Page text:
DENVER (CBS4)– An estimated 18 million Americans suffer from sleep apnea which means they stop breathing at different times during their sleep cycle.
It’s a serious health problem and can be life threatening. Many sufferers won’t use a machine designed to help them breathe– until they watch a video showing them sleeping.READ MORE: Blue Angels Jet Makes Emergency Landing At Great Colorado Air Show
One doctor in Denver is using a unique incentive to help those sufferers make sure they get the help they need. He calls it “seeing is believing.”
“I was holding my breath, holding my breath,” said sleep apnea sufferer John Brugger as he watches a video showing him sleeping. “Still holding my breath.”
Brugger was diagnosed with sleep apnea three years ago when he realized, “I was drowning.”
Brugger is a husband and a father of five who said he was always exhausted. His wife told him he was snoring and warned him that he stopped breathing in his sleep.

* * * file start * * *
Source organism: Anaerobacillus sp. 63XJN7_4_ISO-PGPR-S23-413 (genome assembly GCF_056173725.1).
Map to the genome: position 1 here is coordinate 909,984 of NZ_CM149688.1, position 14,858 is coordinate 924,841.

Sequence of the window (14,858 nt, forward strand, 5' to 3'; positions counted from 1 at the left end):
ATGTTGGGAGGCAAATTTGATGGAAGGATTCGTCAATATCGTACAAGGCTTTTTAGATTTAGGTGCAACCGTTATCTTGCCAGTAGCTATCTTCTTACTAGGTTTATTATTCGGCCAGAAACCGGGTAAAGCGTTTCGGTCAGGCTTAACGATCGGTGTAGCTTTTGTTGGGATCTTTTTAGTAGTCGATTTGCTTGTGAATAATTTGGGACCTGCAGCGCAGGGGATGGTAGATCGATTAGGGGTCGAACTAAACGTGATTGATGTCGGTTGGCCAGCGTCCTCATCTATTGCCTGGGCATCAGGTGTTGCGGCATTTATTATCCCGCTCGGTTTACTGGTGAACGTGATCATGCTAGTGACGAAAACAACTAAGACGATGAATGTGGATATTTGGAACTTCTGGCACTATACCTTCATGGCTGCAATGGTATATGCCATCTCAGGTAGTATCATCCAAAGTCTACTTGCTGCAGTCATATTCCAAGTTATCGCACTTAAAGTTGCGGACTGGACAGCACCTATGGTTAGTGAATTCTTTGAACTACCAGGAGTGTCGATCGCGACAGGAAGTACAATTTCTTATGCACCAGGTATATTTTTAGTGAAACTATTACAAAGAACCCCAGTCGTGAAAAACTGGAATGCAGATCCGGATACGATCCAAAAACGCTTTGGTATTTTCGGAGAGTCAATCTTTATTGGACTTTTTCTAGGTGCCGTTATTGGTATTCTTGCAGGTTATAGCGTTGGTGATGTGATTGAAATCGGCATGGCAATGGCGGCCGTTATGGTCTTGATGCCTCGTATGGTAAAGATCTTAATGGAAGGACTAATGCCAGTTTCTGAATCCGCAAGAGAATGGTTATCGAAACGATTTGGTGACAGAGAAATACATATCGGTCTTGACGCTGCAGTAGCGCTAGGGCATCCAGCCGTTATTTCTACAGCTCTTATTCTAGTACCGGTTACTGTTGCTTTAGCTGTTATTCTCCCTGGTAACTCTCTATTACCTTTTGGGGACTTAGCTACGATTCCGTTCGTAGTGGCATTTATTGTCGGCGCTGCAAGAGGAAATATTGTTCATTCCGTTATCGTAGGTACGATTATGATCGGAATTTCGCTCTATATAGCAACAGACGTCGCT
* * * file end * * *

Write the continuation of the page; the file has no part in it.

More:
“But I went up hunting and my buddy said, ‘Hey, it’s serious, better check it out,'” said Brugger.
Brugger went to National Jewish Health for a sleep study.READ MORE: Marijuana Social Equity Fair Seeks To Level The Playing Field For Communities Of Color
Dr. Mark Aloia, a health psychologist, recorded Brugger sleeping as part of a pilot study. Then he showed him the video.
“And seeing himself struggle and struggle for breath at night was very moving to him,” said Aloia.
Ever since Brugger has been sleeping while wearing a machine called CPAP, Continuous Positive Airway Pressure. It treats his sleep apnea, a disorder that can contribute to stroke and heart disease.
When asked if he felt like he has extended his life, Brugger answered, “Definitely, I’m much healthier. I don’t get sick as much.”
Brugger said in the past three years he’s become a better husband and father now that he can finally keep up with his family.
Aloia studied 20 patients. He found those who saw their videos increased their nightly use of the CPAP by about two hours.MORE NEWS: Hikers Discouraged From Climbing Kit Carson Peak As Madeline Baharlou-Quivey's Body Recovered
Aloia plans a study of 300 to see if using this method can truly motivate patients to chance their behavior.